Why indeed should anyone wait to have the comforts of shared housing? Emily was living in a large house of four bedrooms, 2.5 baths. A house in which she had raised four children during marriage and after the divorce. She lived alone with a dog. She started thinking, “I need to live in a smaller space.” These are common thoughts as we start to age, and there are many reasons seniors live better in shared housing. Why not start that journey now?
The Tradition of Living With Family
Ten years from retirement, she remembered how much her own parents wanted to be sure not to burden her with their care, going to great lengths to know which nursing home they would go to. Emily assumed that she should do the same as her parents. However, on her wedding day her daughter said to Emily, “My husband expects that you will live with us when you are old. This is his culture and I expect it too.”
Then there came a time when the son-in-law and daughter decided that they were going to buy a house and establish roots in a community. Because of the expectation that they would be having an older generation live with them (including visits from his parents) they were looking for a house that had an in-law apartment or similar configuration.
One day, Emily mentioned to her daughter that she was considering moving to the area where her daughter was living. While she had planned to follow this up immediately with promises not to crowd her daughter, she was shocked when the daughter responded with a “Great! I’d love you to move closer.” With that, the plan came together quickly. Daughter and husband found a house that had been built in the sixties with a separate living space, attached but separate. Emily sold her house and they all moved to the new location.
A Shared Property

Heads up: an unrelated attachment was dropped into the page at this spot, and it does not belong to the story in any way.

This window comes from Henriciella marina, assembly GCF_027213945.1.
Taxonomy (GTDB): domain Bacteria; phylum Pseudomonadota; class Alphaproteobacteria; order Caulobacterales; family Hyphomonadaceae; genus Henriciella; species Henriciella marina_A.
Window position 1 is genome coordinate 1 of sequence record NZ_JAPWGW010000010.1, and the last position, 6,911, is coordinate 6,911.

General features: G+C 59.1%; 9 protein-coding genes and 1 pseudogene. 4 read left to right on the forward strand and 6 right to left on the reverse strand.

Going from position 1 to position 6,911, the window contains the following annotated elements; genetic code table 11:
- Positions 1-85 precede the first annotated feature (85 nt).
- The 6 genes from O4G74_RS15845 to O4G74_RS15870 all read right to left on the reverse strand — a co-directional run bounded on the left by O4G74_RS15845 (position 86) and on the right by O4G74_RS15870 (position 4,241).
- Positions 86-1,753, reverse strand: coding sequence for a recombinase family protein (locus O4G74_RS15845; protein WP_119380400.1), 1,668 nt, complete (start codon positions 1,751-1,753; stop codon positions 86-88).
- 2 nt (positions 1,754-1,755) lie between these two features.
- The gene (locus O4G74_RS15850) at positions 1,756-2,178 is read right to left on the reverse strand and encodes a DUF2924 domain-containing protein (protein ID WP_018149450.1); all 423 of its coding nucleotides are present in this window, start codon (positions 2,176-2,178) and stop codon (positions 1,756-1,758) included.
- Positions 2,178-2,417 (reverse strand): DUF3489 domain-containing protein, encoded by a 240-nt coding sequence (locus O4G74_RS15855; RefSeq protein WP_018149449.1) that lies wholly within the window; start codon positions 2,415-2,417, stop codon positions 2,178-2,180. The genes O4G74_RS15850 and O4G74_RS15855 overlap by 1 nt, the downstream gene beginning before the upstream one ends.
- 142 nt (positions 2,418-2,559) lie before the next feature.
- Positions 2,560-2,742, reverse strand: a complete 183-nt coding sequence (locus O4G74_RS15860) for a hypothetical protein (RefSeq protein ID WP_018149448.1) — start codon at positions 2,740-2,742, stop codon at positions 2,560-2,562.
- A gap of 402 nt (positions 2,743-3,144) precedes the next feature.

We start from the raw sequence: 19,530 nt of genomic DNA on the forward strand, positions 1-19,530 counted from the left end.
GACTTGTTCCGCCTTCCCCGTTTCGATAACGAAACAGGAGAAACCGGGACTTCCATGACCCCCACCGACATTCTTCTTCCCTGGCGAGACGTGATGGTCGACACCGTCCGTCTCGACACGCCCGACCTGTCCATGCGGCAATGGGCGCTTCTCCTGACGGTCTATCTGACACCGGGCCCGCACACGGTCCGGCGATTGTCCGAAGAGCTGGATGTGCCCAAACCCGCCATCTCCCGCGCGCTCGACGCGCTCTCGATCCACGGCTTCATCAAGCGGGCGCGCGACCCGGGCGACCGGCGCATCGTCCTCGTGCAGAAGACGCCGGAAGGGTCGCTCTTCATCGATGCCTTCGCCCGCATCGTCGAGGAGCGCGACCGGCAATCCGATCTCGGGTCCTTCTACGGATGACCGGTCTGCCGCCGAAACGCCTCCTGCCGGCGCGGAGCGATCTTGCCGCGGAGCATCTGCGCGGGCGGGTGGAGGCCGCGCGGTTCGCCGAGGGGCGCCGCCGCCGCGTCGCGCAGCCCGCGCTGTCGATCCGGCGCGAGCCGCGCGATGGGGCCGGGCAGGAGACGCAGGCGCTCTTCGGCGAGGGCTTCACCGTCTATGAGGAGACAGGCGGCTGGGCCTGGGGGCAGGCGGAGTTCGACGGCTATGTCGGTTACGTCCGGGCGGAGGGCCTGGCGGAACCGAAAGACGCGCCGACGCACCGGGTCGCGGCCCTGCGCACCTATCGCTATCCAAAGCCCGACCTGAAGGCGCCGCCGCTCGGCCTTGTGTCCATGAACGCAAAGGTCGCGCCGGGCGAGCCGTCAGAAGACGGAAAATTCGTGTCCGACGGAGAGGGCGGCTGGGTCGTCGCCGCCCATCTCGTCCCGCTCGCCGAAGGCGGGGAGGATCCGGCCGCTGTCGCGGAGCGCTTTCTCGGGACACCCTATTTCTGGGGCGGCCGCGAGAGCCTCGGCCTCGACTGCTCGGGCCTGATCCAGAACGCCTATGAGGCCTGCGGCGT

There are two buildings on the property connected by a garage and breezeway. The two buildings are oriented so that neither can see the other, so you don’t have the feeling that you are close. Emily pays rent for her little house. There is an expectation that when she retires her rent will be reduced. She does her laundry in the big house but otherwise the two residences are separate.
They might eat together a few times a week. There is nothing structured about that. If Emily wants to cook, she will cook for everyone. Likewise she will be invited to join as the occasion fits.
A Multi-Generational Connection
It’s been working very well for seven years. A year ago, the grandson was born. Emily says, “That has changed things dramatically.”
“It’s so great. My grandson really knows me. I see him all the time. And I can help – if my daughter wants to run an errand I can play with the baby. It’s so different for my daughter. I remember being a mother and yearning for an hour alone with a cup of coffee. My daughter can have that because I can watch the baby. And I’m happy to do it.”
Asked whether there were any downsides, she says “I really can’t think of any.”